Live longer by adding strength training to your workout

Live longer by adding strength training to your workout

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Physical activity guidelines At least two days of strength training and 2½ hours of moderate-to-vigorous aerobic physical activity per week are recommended for older adults. Yet many people underestimate muscle strengthening, relying on the heart-pumping benefits of aerobic exercise.

That would be a mistake, a new study found. Independent of aerobic physical activity, adults over age 65 who did strength training two to six times per week lived longer than those who exercised less than two times, according to study author Dr. Bryant Weber, an epidemiologist in the Department of Nutrition, Physical Activity and Health. Obesity at the US Centers for Disease Control and Prevention.

“We found that each type of physical activity was independently associated with increased risk of all-cause mortality in older adults,” Weber said in an email.

“Those who met only the muscle strengthening guidelines (versus no guidelines) had a 10% lower risk of death, those who met the aerobic guidelines had a 24% lower risk of death, and those who met both guidelines had a 30% lower risk,” he said.

According to published studies, the results apply to all age groups, even the oldest Monday in the JAMA Network Open Journal.

The study found that people age 85 and older who met both the aerobic and muscle strengthening guidelines had a 28% lower risk of dying from any cause compared to people over age 85 who met neither of the guidelines.

“This finding suggests that aerobic and muscle-strengthening physical activity is valuable throughout life,” Weber said.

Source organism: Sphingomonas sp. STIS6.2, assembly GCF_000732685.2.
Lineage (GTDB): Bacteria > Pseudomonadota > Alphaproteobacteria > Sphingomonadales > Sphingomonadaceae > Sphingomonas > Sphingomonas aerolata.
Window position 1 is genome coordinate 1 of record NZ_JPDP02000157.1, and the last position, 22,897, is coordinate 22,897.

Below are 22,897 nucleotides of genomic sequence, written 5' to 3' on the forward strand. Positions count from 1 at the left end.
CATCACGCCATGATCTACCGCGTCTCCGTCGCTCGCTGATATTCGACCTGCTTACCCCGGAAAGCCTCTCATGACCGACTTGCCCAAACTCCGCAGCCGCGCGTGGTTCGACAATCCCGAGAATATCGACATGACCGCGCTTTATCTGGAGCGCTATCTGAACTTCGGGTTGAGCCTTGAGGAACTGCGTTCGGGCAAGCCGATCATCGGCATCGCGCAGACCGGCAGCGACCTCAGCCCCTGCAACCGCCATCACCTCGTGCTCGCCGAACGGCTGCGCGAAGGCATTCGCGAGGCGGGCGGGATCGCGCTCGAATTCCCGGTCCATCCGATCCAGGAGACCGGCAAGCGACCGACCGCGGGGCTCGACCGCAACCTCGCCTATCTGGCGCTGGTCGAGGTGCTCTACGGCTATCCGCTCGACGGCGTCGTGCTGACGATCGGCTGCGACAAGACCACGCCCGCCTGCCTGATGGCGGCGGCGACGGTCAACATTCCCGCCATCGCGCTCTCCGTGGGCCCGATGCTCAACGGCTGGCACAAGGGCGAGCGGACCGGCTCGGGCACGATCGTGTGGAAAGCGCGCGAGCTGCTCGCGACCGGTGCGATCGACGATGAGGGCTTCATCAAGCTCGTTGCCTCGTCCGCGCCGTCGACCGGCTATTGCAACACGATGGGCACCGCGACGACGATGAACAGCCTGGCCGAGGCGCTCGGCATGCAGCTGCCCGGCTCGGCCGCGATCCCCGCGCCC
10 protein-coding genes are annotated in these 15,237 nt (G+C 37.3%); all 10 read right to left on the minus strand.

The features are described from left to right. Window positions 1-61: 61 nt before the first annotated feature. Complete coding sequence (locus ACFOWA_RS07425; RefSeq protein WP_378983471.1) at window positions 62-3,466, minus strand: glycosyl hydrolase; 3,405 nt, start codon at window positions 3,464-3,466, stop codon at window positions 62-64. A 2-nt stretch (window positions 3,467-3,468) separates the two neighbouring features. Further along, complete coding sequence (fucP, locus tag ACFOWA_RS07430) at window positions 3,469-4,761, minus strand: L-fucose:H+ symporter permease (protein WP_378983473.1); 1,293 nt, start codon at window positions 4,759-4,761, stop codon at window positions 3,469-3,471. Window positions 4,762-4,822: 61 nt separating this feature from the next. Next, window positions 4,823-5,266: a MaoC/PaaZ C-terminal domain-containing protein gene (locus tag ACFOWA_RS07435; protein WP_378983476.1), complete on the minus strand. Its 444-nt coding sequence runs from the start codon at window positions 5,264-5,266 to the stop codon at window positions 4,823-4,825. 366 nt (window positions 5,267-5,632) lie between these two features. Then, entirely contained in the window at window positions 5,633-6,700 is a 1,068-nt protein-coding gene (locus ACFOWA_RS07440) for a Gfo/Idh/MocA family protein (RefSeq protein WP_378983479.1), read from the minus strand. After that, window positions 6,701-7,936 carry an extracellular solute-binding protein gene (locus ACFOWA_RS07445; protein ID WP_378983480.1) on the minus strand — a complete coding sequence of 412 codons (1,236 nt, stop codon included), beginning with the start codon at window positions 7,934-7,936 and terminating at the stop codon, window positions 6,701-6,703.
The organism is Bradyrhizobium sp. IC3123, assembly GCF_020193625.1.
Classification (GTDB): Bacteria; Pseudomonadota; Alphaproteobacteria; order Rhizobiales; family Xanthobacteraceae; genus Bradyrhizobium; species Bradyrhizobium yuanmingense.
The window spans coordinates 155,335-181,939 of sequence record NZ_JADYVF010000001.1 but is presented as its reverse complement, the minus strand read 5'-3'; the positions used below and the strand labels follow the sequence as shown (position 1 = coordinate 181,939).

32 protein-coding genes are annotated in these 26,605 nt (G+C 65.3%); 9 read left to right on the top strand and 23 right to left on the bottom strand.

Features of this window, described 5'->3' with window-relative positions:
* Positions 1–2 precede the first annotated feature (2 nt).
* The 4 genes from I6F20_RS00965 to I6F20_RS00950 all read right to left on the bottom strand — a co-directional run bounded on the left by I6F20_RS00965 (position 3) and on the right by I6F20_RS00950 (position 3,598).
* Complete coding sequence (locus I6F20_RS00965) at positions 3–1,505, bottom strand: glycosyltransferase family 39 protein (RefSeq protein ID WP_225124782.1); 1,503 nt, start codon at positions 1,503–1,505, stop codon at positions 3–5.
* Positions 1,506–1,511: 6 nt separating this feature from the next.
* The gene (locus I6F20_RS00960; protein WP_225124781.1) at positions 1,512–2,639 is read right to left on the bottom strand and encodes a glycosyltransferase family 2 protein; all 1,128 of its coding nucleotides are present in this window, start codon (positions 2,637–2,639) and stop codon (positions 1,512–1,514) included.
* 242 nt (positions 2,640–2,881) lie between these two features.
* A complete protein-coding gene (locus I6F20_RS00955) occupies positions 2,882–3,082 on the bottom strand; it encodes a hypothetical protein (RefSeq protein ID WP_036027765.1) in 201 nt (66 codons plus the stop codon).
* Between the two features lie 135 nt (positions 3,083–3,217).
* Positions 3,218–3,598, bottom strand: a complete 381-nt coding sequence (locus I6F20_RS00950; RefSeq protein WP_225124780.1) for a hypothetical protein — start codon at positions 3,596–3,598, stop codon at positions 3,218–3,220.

Strength training and aerobic exercise are helpful at any age.

The study looked at leisure and other physical activities National Health Interview Survey, an ongoing investigation of American health by the CDC. Data on strength training and aerobic activity by age group were then compared with mean eight-year mortality.

The study controlled for demographic and marital status, body mass index, history of smoking or alcohol consumption, and the presence of asthma, cancer, diabetes, chronic obstructive pulmonary disease, heart disease, hypertension, and stroke.

Looking at strength training data alone, the study found that adults who did two to three sessions or four to six sessions of muscle-strengthening exercise per week had a lower risk of death than adults who did strength training less than twice a week.

Doing more wasn’t beneficial – studies found seven to 28 sessions Weekly strength training Did not provide additional protection.

You don’t have to go to the gym to strengthen your muscles CDC Dr. You can lift weights at home, work out with resistance bands, use your body weight for resistance (for example, push-ups and sit-ups), and dig or shovel in the garden. Even “lifting canned goods can be considered a muscle-strengthening activity,” Weber said.

The goal is to work all the major muscle groups of the body: abs, arms, back, chest, hips, legs and shoulders.

Looking at data on aerobic exercise alone, studies have shown that doing 10 to 300 minutes per week has a lower risk of dying from any cause than doing less than 10 minutes per week.

Aerobic activities can include walking, biking, hiking, raking leaves and lawn mowers, and water exercise.

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